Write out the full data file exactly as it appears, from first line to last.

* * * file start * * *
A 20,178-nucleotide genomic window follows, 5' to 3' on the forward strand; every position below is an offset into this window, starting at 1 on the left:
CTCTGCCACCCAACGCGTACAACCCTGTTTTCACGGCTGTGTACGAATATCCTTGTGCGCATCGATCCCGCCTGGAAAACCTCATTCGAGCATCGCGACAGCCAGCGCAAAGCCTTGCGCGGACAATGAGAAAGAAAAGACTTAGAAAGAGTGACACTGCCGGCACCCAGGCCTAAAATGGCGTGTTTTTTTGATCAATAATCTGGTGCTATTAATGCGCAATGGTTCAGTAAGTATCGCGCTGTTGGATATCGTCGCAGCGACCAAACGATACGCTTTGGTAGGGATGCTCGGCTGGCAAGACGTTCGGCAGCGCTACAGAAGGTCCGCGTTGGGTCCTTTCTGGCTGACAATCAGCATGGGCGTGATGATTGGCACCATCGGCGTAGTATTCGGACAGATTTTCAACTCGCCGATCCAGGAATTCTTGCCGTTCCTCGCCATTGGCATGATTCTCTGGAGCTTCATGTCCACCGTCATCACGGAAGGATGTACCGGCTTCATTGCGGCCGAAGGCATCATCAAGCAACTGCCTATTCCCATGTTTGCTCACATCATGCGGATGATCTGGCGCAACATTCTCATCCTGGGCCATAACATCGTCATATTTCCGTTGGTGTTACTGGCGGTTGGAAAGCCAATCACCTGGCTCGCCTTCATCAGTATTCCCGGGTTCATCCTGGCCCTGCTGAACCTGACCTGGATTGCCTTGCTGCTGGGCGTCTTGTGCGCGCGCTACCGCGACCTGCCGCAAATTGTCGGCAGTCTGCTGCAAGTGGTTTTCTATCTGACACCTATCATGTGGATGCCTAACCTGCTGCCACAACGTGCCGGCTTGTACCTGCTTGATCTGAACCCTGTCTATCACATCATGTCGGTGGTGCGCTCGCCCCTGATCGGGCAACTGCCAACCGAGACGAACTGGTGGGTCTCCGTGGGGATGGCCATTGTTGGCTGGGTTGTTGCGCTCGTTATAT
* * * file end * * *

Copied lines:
A 20,178-nucleotide genomic window follows, 5' to 3' on the forward strand; every position below is an offset into this window, starting at 1 on the left:
CTCTGCCACCCAACGCGTACAACCCTGTTTTCACGGCTGTGTACGAATATCCTTGTGCGCATCGATCCCGCCTGGAAAACCTCATTCGAGCATCGCGACAGCCAGCGCAAAGCCTTGCGCGGACAATGAGAAAGAAAAGACTTAGAAAGAGTGACACTGCCGGCACCCAGGCCTAAAATGGCGTGTTTTTTTGATCAATAATCTGGTGCTATTAATGCGCAATGGTTCAGTAAGTATCGCGCTGTTGGATATCGTCGCAGCGACCAAACGATACGCTTTGGTAGGGATGCTCGGCTGGCAAGACGTTCGGCAGCGCTACAGAAGGTCCGCGTTGGGTCCTTTCTGGCTGACAATCAGCATGGGCGTGATGATTGGCACCATCGGCGTAGTATTCGGACAGATTTTCAACTCGCCGATCCAGGAATTCTTGCCGTTCCTCGCCATTGGCATGATTCTCTGGAGCTTCATGTCCACCGTCATCACGGAAGGATGTACCGGCTTCATTGCGGCCGAAGGCATCATCAAGCAACTGCCTATTCCCATGTTTGCTCACATCATGCGGATGATCTGGCGCAACATTCTCATCCTGGGCCATAACATCGTCATATTTCCGTTGGTGTTACTGGCGGTTGGAAAGCCAATCACCTGGCTCGCCTTCATCAGTATTCCCGGGTTCATCCTGGCCCTGCTGAACCTGACCTGGATTGCCTTGCTGCTGGGCGTCTTGTGCGCGCGCTACCGCGACCTGCCGCAAATTGTCGGCAGTCTGCTGCAAGTGGTTTTCTATCTGACACCTATCATGTGGATGCCTAACCTGCTGCCACAACGTGCCGGCTTGTACCTGCTTGATCTGAACCCTGTCTATCACATCATGTCGGTGGTGCGCTCGCCCCTGATCGGGCAACTGCCAACCGAGACGAACTGGTGGGTCTCCGTGGGGATGGCCATTGTTGGCTGGGTTGTTGCGCTCGTTATAT